Writer’s Note: This piece started with a voice, and a feeling: I am looking for the key to the drawer with nothing in it.
I heard that voice in my head and I knew that the person saying those words is unravelling. When I wrote this, I had in mind The Yellow Wallpaper by Charlotte Perkins Gilmor, To Room 19 by Doris Lessing and We Have Always Lived in the Castle by Shirley Jackson, all of which deal with mental disintegration. What particularly struck me about those stories is how the people in them are held hostage by their environments.
The story’s narrator is searching for a key, but their mind has become unmoored by the gravity of their situation. They desperately want access to the one empty space in their home, the one place that remains free of detritus. Having come into this home and never quite established themselves in it, they are taunted by everything: the belongings of a child that wasn’t theirs, the evidence of a love that will never feel enough. I chose to punctuate the story with lists of things unearthed during the search, to evoke the character’s sensory overload. Through those objects, I hoped to reveal why this person feels like a stranger in this home, and how this drives them towards that final moment of crisis.
I am looking for the key to the drawer with nothing in it, he says, voice stretched tight as clingfilm over half-eaten peaches, stretched tight as the strings of the mute banjo that leans against the wall, stretched tight as the cannula clamped to her too-young-for-this hand.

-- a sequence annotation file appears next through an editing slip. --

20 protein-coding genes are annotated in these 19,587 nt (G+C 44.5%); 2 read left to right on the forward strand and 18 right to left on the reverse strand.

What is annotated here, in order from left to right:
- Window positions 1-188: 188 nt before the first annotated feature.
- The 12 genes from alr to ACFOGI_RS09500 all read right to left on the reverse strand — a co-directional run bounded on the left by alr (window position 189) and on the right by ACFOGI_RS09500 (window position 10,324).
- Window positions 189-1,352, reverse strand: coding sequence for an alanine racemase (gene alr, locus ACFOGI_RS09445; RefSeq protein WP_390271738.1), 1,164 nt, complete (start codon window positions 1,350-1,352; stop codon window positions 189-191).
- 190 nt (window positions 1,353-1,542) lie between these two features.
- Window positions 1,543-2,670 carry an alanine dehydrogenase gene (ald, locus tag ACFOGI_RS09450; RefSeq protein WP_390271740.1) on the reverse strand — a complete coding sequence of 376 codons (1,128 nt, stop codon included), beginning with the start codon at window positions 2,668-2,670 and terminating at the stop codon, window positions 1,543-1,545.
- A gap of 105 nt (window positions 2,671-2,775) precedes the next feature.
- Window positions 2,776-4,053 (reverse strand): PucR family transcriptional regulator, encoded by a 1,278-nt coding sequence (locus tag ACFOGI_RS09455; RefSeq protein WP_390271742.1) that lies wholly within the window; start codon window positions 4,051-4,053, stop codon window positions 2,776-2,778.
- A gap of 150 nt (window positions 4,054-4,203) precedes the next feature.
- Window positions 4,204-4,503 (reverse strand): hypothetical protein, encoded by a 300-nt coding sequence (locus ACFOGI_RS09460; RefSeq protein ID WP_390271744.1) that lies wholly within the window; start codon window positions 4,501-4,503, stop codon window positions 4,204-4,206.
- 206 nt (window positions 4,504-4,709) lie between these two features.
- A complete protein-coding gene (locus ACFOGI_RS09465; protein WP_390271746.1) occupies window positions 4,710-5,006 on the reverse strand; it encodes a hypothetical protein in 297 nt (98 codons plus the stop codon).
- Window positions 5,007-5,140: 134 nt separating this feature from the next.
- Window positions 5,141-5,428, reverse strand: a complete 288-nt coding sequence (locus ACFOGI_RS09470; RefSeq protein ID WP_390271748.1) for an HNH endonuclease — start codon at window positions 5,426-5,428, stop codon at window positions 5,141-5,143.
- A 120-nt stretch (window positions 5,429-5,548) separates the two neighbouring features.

Thimbles, bobby pins, used stamps, pocket combs, school reports for the child that wasn’t his.
The drawer with nothing in it contains dampened ambition, contains blighted dreams of fatherhood, contains the only space she hasn’t filled. He takes the stairs two at a time, wrenches open cupboards of empty jam jars, wrenches open boxes of photographs of years ago, wrenches open a throbbing pulsing pain behind the yellowing skin of her left temple. He stands over her and tells her that he cannot find anything in this house of hers, cannot find his way in to the only space that exists to soothe the mess that is his head, cannot find the words to match the desperate state of the almost-wife who has never uttered an unqualified yes.
Monday, Tuesday, Wednesday pills, apples gone ripe in the bag, bicycle parts, writing paper with the ghosts of long-gone sentences.
He crashes past the bicycle in the hallway and pulls out tins of beans and pulses, pulls out unmatching knives and forks, pulls out the tube that connects the medicine that keeps her alive. Everything slows, except her heart. Her heart beats faster, faster, faster. Her eyes cloud into stars. The doorbell buzzes – her boy, her boy, her boy! – but he ignores the intrusion, ignores her rasping attempt to say I love you, I love you, I love you, ignores the sirens echoing outside the house in which her life is drifting, drifting, drifting.
Recipes torn from magazines, shells pocketed at a long-forgotten beach, sketches of a sleeping baby’s head, letters received, love departed once, twice, forever.
And as she lies there, consciousness buried beneath a thickening mist, he unravels her belongings like displaced flotsam, unravels her secrets in letters and mementoes, unravels the truth that lies at the heart of things: she loves him less, she loves him less, she’s always, always loved him less.
Emily Devane is a writer, teacher and editor from Ilkley, West Yorkshire. Recent publications include Smokelong Quarterly, Best Microfiction 2021 and Ambit. She has won the Bath Flash Fiction Award, a Northern Writers’ Award, a Word Factory apprenticeship, and was recently shortlisted for the Mogford Prize. Emily teaches creative writing and co-hosts Word Factory’s Strike! Short Story Club. She is judging the next round of the Bath Flash Fiction Award.